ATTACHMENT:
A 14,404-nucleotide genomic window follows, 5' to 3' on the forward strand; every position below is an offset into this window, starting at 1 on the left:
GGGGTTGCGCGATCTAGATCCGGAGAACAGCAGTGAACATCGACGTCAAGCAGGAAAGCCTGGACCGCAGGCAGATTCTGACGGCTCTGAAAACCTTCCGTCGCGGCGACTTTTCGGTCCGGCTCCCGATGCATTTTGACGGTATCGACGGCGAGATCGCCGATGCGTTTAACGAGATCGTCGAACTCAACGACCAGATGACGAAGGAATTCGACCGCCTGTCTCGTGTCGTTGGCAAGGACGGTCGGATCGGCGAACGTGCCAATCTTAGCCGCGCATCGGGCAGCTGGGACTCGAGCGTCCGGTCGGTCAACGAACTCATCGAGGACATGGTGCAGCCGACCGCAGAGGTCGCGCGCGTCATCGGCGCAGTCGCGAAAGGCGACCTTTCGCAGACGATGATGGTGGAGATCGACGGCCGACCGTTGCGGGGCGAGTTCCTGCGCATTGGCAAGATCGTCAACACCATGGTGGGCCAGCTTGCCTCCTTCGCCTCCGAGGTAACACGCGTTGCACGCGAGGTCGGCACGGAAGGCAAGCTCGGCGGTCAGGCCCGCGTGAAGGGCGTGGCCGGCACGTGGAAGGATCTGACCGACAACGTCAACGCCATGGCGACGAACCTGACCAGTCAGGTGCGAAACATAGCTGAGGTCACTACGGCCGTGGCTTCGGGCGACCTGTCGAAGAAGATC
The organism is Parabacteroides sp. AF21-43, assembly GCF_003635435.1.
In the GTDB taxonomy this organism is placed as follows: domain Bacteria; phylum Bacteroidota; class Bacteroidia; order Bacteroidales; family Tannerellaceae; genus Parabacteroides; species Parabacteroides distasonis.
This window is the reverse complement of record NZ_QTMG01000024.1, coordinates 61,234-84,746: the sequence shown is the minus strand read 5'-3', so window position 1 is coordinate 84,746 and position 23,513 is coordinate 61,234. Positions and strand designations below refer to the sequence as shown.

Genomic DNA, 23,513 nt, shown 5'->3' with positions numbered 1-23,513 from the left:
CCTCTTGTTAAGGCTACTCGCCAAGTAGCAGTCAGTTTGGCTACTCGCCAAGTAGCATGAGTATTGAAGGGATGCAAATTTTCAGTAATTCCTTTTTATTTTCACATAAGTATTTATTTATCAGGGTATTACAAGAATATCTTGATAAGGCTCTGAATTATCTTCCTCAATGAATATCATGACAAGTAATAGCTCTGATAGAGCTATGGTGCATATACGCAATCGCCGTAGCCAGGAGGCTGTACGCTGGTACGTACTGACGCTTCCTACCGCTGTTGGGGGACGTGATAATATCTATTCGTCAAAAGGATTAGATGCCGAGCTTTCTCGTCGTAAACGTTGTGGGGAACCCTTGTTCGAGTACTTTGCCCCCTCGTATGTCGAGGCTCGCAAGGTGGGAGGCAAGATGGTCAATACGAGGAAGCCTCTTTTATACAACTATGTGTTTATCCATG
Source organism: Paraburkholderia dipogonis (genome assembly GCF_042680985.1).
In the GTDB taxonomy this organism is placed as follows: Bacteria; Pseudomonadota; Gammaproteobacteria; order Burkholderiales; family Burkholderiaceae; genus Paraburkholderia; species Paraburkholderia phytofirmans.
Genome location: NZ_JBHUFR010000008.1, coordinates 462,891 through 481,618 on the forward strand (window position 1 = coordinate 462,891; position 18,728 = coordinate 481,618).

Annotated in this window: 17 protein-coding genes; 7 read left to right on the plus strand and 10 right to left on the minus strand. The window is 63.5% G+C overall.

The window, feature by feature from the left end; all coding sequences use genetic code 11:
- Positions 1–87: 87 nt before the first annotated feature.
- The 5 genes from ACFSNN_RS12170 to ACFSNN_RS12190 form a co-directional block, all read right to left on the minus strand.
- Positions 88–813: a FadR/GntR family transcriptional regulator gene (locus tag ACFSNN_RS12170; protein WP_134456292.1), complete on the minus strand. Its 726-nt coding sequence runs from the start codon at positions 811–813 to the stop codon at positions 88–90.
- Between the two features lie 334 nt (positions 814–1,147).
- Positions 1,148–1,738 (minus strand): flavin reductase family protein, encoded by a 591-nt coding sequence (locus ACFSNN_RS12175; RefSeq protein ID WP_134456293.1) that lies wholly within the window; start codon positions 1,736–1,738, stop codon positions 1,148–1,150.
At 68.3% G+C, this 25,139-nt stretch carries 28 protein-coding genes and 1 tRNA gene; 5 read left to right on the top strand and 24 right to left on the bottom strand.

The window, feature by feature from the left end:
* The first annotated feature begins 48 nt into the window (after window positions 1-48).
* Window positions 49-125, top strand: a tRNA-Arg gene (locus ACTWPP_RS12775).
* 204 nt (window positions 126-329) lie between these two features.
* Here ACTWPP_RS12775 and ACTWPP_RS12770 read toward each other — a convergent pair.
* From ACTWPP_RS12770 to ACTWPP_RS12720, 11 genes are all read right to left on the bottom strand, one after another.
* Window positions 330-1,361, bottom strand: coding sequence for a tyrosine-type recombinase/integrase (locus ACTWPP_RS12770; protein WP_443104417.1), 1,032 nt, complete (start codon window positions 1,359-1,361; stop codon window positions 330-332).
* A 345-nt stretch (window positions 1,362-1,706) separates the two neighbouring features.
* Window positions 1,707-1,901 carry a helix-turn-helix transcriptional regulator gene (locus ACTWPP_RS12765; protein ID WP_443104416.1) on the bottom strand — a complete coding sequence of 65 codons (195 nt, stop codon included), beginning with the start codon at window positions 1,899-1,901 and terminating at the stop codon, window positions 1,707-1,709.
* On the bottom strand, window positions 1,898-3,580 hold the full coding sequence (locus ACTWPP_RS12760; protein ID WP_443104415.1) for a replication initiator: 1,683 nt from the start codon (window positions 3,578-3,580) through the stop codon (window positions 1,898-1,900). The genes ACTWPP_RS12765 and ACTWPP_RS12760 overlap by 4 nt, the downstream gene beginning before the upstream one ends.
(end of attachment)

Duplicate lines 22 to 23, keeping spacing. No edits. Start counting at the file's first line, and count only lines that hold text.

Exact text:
* 204 nt (window positions 126-329) lie between these two features.
* Here ACTWPP_RS12775 and ACTWPP_RS12770 read toward each other — a convergent pair.